A local court on Tuesday held 12 people, including well-known builder brothers Sushil and Gopal Ansal, guilty in the 1997 Uphaar cinema fire tragedy case in which 59 people died.
The Ansal brothers, who own Uphaar Cinema, were convicted of causing death by negligence and violating other laws that attract a maximum two years in jail.
The Ansals’ counsel, Pandit R.K. Naseem, said they would challenge the conviction.
Additional Sessions Judge Mamta Sehgal also convicted three Delhi Vidyut Board employees and three then managers and a guard of the cinema hall for culpable homicide not amounting to murder, which attracts a maximum punishment of 10 years in jail.
The court also held two Municipal Corporation of Delhi employees and a Delhi Fire Service employee guilty of causing death by negligence. Out of the total 16 accused, four died during the decade-long trial.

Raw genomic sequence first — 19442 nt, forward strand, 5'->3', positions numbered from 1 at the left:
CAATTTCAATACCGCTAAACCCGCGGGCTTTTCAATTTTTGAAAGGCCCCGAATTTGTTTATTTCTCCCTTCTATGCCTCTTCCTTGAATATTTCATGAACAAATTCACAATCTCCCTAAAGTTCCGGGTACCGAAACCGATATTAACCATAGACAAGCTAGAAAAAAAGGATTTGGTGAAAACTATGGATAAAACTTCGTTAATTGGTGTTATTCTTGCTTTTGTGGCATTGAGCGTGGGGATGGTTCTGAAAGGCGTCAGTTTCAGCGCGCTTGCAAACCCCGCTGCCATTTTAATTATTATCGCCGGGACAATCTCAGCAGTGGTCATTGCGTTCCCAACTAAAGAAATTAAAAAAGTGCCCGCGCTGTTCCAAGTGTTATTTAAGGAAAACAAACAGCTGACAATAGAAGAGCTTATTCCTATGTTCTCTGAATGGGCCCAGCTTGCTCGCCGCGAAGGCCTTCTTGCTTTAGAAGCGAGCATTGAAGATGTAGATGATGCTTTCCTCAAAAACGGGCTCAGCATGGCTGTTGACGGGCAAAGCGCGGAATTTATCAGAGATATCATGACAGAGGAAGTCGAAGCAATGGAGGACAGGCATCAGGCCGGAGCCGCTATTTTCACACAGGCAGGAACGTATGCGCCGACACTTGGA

Judge Sehgal, who folded her hands and said a prayer before reading out the verdict to a packed courtroom, would pronounce the punishment on Wednesday.
As the verdict was pronounced, Neelam Krishnamurthy, who heads the Association of the Victims of Uphaar Tragedy, broke down and kissed the pictures of her dead children.
Krishnamurthy, who lost her son and daughter in the tragedy, expressed disappointment over the verdict. “We will appeal against this in the Delhi High Court,” she said.
All 59 victims had died of asphyxia in south Delhi’s Uphaar cinema hall on June 13, 1997 when a fire broke out during the screening of a movie. Most deaths were caused as exit doors of the balcony were closed.